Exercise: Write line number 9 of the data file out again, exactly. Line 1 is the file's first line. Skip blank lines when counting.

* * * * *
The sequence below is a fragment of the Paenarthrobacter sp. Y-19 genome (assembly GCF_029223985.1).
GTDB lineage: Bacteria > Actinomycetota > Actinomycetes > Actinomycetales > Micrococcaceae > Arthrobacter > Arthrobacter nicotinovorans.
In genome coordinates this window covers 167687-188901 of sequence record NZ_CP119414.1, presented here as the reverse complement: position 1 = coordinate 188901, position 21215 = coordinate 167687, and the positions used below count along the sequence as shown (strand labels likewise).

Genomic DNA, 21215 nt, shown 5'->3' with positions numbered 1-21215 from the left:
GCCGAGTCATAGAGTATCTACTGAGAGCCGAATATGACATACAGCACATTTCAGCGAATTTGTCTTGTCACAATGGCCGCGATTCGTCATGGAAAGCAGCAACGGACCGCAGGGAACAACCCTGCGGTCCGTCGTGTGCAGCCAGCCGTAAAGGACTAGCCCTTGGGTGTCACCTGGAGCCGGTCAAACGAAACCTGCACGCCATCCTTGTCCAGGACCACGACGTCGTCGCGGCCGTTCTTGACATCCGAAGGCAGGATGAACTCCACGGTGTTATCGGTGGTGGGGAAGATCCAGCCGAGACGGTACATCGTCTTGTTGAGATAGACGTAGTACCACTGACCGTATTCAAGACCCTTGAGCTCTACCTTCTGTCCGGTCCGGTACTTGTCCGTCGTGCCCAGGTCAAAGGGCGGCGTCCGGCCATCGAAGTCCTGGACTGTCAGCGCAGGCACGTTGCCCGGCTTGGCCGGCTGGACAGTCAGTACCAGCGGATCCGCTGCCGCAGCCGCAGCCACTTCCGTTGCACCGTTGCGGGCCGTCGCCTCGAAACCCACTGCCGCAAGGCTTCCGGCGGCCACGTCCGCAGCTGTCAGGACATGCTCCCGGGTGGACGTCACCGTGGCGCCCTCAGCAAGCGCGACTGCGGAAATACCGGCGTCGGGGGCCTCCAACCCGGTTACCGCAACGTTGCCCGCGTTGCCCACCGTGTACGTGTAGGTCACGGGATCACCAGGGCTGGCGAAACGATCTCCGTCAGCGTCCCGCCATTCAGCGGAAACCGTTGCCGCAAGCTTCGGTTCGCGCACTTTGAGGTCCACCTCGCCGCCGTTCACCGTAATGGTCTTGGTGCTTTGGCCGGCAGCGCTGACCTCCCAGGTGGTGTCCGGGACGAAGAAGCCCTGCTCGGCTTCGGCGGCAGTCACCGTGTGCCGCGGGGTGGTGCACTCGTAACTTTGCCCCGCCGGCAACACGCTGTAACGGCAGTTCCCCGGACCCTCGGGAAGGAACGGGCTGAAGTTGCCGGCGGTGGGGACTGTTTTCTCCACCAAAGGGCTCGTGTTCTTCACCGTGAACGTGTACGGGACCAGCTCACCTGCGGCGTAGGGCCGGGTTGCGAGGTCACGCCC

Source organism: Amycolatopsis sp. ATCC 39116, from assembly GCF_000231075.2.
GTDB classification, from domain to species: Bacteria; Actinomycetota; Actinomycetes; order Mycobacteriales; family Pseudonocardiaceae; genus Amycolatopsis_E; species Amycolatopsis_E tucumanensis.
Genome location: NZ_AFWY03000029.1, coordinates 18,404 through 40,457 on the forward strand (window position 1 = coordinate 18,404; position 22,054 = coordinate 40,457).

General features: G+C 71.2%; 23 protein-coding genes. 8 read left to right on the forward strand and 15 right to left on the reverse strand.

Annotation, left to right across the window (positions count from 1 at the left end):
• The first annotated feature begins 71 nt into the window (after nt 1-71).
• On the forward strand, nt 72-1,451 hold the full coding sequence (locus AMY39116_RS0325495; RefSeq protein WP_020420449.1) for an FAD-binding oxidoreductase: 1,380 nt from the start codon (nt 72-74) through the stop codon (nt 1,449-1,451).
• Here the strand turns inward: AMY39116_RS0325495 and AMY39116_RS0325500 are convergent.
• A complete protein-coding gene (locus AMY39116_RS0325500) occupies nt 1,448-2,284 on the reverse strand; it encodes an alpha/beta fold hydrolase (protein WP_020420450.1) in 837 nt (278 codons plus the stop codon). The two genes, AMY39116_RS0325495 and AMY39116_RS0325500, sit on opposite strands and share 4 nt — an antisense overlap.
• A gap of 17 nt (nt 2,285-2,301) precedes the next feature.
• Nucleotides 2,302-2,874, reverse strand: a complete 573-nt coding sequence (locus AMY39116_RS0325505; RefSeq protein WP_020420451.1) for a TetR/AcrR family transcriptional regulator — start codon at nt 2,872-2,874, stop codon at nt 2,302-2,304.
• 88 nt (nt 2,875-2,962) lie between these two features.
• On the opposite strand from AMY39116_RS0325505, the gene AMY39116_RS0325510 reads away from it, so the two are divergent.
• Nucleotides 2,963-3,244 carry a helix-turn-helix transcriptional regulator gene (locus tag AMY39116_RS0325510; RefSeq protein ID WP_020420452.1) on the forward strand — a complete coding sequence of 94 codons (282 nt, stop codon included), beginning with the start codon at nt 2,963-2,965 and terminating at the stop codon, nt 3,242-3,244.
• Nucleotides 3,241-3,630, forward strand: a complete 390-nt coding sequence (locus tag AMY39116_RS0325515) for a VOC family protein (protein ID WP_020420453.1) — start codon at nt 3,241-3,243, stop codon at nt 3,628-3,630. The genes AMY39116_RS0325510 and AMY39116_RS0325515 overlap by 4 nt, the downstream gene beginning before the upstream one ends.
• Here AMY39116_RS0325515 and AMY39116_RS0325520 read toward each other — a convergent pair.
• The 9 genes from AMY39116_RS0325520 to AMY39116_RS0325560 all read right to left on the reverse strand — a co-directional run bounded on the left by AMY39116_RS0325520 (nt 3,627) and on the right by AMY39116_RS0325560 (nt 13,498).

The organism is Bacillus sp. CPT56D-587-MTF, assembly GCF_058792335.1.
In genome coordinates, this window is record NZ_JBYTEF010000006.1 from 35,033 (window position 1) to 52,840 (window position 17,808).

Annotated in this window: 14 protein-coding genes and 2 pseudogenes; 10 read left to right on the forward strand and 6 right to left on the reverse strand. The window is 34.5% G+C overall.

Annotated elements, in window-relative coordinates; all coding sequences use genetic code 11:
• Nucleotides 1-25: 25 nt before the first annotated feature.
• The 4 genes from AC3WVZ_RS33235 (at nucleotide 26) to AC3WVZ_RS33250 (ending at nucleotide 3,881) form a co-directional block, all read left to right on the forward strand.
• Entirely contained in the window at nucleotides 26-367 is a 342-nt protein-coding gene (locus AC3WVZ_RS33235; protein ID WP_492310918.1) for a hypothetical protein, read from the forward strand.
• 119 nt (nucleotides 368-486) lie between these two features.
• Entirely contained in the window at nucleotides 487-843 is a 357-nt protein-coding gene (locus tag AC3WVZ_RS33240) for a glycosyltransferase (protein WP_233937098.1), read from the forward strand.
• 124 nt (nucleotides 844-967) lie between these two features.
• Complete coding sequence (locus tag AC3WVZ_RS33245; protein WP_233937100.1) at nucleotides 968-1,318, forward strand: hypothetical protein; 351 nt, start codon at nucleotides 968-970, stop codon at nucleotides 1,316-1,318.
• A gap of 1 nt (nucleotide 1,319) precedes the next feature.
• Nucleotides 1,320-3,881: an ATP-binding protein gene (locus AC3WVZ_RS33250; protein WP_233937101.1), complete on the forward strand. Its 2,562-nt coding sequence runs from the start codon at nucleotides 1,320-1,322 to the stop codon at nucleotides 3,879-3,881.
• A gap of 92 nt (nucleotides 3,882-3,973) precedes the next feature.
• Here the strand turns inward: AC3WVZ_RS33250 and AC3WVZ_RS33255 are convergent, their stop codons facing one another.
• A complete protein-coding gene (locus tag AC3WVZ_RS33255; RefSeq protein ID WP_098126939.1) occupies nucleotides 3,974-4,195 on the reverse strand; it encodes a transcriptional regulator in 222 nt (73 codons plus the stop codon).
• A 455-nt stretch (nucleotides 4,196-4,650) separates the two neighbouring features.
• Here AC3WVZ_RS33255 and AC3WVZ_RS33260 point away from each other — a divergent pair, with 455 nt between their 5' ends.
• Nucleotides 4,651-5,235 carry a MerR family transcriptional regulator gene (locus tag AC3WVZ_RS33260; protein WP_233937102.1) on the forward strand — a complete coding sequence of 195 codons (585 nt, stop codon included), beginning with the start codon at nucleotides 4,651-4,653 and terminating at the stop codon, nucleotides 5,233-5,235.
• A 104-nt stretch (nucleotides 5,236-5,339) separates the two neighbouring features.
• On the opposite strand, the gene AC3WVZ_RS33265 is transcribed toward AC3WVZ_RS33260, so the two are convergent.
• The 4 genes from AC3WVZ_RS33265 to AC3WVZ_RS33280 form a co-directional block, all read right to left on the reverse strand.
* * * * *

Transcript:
General features: G+C 71.2%; 23 protein-coding genes. 8 read left to right on the forward strand and 15 right to left on the reverse strand.